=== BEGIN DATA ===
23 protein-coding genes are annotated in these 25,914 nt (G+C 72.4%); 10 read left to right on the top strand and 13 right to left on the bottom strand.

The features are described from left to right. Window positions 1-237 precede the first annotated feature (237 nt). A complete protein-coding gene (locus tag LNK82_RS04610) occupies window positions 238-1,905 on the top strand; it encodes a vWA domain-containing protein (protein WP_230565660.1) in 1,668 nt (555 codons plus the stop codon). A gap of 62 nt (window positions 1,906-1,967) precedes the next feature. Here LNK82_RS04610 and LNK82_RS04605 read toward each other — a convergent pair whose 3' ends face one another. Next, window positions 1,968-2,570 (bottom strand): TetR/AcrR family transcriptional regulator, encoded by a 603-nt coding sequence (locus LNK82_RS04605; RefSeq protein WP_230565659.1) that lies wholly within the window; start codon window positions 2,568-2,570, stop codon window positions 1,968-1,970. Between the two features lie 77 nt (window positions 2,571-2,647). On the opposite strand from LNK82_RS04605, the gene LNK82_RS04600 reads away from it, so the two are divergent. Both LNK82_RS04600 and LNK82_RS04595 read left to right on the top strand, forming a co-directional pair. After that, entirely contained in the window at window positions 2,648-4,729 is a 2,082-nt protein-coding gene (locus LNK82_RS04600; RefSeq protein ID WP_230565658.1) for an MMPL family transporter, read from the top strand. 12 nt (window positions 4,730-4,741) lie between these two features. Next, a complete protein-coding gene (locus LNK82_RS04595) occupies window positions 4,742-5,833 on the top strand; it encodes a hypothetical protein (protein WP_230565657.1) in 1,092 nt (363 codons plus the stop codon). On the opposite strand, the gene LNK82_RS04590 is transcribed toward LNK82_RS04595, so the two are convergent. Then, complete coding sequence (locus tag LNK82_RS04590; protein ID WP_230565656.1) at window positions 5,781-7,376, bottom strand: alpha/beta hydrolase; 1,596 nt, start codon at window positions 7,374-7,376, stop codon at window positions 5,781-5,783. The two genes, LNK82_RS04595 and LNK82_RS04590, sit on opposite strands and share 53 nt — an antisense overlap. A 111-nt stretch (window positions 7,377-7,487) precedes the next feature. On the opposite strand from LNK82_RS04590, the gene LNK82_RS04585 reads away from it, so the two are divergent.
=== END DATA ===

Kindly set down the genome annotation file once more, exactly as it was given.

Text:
23 protein-coding genes are annotated in these 25,914 nt (G+C 72.4%); 10 read left to right on the top strand and 13 right to left on the bottom strand.

The features are described from left to right. Window positions 1-237 precede the first annotated feature (237 nt). A complete protein-coding gene (locus tag LNK82_RS04610) occupies window positions 238-1,905 on the top strand; it encodes a vWA domain-containing protein (protein WP_230565660.1) in 1,668 nt (555 codons plus the stop codon). A gap of 62 nt (window positions 1,906-1,967) precedes the next feature. Here LNK82_RS04610 and LNK82_RS04605 read toward each other — a convergent pair whose 3' ends face one another. Next, window positions 1,968-2,570 (bottom strand): TetR/AcrR family transcriptional regulator, encoded by a 603-nt coding sequence (locus LNK82_RS04605; RefSeq protein WP_230565659.1) that lies wholly within the window; start codon window positions 2,568-2,570, stop codon window positions 1,968-1,970. Between the two features lie 77 nt (window positions 2,571-2,647). On the opposite strand from LNK82_RS04605, the gene LNK82_RS04600 reads away from it, so the two are divergent. Both LNK82_RS04600 and LNK82_RS04595 read left to right on the top strand, forming a co-directional pair. After that, entirely contained in the window at window positions 2,648-4,729 is a 2,082-nt protein-coding gene (locus LNK82_RS04600; RefSeq protein ID WP_230565658.1) for an MMPL family transporter, read from the top strand. 12 nt (window positions 4,730-4,741) lie between these two features. Next, a complete protein-coding gene (locus LNK82_RS04595) occupies window positions 4,742-5,833 on the top strand; it encodes a hypothetical protein (protein WP_230565657.1) in 1,092 nt (363 codons plus the stop codon). On the opposite strand, the gene LNK82_RS04590 is transcribed toward LNK82_RS04595, so the two are convergent. Then, complete coding sequence (locus tag LNK82_RS04590; protein ID WP_230565656.1) at window positions 5,781-7,376, bottom strand: alpha/beta hydrolase; 1,596 nt, start codon at window positions 7,374-7,376, stop codon at window positions 5,781-5,783. The two genes, LNK82_RS04595 and LNK82_RS04590, sit on opposite strands and share 53 nt — an antisense overlap. A 111-nt stretch (window positions 7,377-7,487) precedes the next feature. On the opposite strand from LNK82_RS04590, the gene LNK82_RS04585 reads away from it, so the two are divergent.